Portia, Poland

Portia blogs from Warsaw, POLAND! (Pt 1)

Former Timaru Craighead Dio student Portia King has caught the travel bug while she spends the year away in Poland teaching English:

 

In the days leading up to leaving New Zealand, I felt like a lunatic. Why was I leaving Timaru to fly halfway across the world to Poland to teach English for a year? However, this has turned out to be the most amazing three weeks so far. Being in a foreign country with like-minded young adults from New Zealand, Australia, Canada and Scotland meant we were all in the same boat – often lost, confused and unable to communicate with people or understand anything. Our first week was spend doing an intensive English teaching course. In the evenings, our in-country coordinator, Beata, had activities organised for us so we were kept busy. This included some sightseeing, Polish cuisine and ice-skating. I’d estimate at least six meals per week have been delicious pierogi, which are dumplings with endless choices of both savoury and sweet fillings. I’ve also tried barszcz, a surprisingly good beetroot soup. Apart form the traditional food, everything has been similar to NZ and luckily my host family shares my love of pasta. Over the Christmas period, the national stadium in Warsaw is turned into a festively decorated ice-skating rink. I’d like you to think we were co-ordinated but I have the feeling the professional skaters were laughing at us, not with us. 

 

Living with a Polish host family has helped me to adjust to life in Poland very quickly. My family has been very welcoming and with their help, I am managing the public transport and learning the basic Polish phrases and words that I need to know. On the first weekend, they took me to see the Old Town to see the Christmas decorations and another icerink set up for Christmas. This trip was not complete without trying gofry (waffles) to warm ourselves up on this cold and snowy evening. Now, perhaps the scariest part of this year – my first day as an English teacher! I have a ‘mentor’ teacher, Gosia, who organises my time in the school, so I spent the first day with her classes and meeting all the other teachers. The children were very excited as it is the first time my school has had a native speaker through the Lattitude programme, let alone someone from New Zealand. In this first week I basically repeated the same facts about myself and told them about New Zealand using varied levels of English to all ten year groups, from 5 to 15 year olds. It was a great way to meet all the students and get to know them by asking them questions about Poland. I know this is going to be a great placement for the semester, with such great children who are eager to learn, and supportive fellow teachers who are just as excited. The intercity buses and trains in Poland make it easy to travel around so a group of us have already made a weekend trip to Krakow in the south. We spend hours exporing the beautiful Old Town and Wawel Royal Castle. I can fully understand why Krakow is the most visited place in Poland.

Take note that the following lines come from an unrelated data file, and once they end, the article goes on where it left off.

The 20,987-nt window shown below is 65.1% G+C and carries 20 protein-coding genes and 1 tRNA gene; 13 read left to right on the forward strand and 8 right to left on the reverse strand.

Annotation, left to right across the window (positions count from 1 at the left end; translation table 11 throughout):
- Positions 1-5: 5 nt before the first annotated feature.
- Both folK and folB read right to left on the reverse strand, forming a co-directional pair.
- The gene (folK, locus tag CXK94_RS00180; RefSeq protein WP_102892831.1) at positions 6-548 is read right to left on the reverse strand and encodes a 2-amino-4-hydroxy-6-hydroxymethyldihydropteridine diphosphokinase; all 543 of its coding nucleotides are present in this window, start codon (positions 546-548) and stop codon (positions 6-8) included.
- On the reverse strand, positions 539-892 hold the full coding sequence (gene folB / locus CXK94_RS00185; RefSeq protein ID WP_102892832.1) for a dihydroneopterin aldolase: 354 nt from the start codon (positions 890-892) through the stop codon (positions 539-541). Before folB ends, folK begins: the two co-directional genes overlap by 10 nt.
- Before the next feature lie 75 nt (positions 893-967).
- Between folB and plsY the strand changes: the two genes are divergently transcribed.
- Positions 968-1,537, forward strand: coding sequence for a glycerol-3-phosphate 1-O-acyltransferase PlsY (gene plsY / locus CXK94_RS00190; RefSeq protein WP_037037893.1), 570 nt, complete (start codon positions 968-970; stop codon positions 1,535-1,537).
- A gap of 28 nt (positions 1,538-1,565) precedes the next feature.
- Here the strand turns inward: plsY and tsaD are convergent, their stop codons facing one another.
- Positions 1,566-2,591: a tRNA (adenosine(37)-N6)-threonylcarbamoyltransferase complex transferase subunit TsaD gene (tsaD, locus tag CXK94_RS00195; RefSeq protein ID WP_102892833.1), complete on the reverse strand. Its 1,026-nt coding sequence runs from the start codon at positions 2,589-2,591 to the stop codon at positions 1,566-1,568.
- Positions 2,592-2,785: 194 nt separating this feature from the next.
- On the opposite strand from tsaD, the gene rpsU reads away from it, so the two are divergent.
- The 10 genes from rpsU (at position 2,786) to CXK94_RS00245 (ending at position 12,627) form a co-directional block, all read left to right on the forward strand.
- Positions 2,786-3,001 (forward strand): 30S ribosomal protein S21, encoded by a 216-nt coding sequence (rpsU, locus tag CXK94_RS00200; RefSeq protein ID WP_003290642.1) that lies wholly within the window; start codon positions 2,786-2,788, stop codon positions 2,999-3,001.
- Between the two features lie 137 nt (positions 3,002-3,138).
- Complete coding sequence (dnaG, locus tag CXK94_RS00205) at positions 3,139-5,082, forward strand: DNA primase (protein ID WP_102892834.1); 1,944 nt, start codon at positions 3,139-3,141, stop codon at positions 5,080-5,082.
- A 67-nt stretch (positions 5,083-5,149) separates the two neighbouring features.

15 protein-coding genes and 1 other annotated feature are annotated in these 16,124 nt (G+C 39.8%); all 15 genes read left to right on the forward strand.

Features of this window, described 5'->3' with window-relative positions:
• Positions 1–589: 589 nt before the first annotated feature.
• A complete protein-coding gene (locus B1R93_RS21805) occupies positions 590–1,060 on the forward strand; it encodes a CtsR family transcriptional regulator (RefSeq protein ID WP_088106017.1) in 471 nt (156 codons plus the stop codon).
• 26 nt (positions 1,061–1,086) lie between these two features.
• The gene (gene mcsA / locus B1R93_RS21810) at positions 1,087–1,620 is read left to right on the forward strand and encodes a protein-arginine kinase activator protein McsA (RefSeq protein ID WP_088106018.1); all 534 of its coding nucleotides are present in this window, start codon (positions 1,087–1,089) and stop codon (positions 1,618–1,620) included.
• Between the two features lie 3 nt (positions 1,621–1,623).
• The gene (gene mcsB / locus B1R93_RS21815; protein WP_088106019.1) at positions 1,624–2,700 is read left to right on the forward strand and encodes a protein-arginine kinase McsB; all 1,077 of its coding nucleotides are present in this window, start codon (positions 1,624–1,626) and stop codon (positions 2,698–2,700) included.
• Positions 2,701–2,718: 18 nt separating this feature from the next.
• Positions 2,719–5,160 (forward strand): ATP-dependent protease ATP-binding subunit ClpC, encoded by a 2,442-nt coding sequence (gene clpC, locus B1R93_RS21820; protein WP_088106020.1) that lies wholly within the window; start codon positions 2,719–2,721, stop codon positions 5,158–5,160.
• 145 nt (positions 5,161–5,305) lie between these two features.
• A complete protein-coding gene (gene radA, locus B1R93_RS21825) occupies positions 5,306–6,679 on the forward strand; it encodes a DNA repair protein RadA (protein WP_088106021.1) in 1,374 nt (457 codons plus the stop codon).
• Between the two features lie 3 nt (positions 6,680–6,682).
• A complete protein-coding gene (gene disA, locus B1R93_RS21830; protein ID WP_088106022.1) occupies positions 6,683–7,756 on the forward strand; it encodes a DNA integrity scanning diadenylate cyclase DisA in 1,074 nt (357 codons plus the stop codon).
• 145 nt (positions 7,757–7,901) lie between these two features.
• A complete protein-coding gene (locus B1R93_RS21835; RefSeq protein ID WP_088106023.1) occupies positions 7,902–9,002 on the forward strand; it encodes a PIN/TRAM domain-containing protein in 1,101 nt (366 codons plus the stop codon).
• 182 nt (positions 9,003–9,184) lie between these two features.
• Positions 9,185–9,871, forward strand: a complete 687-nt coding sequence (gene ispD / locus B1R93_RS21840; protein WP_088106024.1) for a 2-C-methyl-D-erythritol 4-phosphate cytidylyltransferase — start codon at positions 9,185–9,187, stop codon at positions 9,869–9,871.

Next months update will include the next weekend adventure to Wroclaw which I started booking the day after returning from Krakow – I might have the travel bug!

 

Living with a Polish host family has helped me to adjust to life in Poland very quickly. My family has been very welcoming and with their help, I am managing the public transport and learning the basic Polish phrases and words that I need to know. On the first weekend, they took me to see the Old Town to see the Christmas decorations and another icerink set up for Christmas. This trip was not complete without trying gofry (waffles) to warm ourselves up on this cold and snowy evening. Now, perhaps the scariest part of this year – my first day as an English teacher! I have a ‘mentor’ teacher, Gosia, who organises my time in the school, so I spent the first day with her classes and meeting all the other teachers. The children were very excited as it is the first time my school has had a native speaker through the Lattitude programme, let alone someone from New Zealand. In this first week I basically repeated the same facts about myself and told them about New Zealand using varied levels of English to all ten year groups, from 5 to 15 year olds. It was a great way to meet all the students and get to know them by asking them questions about Poland. I know this is going to be a great placement for the semester, with such great children who are eager to learn, and supportive fellow teachers who are just as excited. The intercity buses and trains in Poland make it easy to travel around so a group of us have already made a weekend trip to Krakow in the south. We spend hours exporing the beautiful Old Town and Wawel Royal Castle. I can fully understand why Krakow is the most visited place in Poland.

Next months update will include the next weekend adventure to Wroclaw which I started booking the day after returning from Krakow – I might have the travel bug!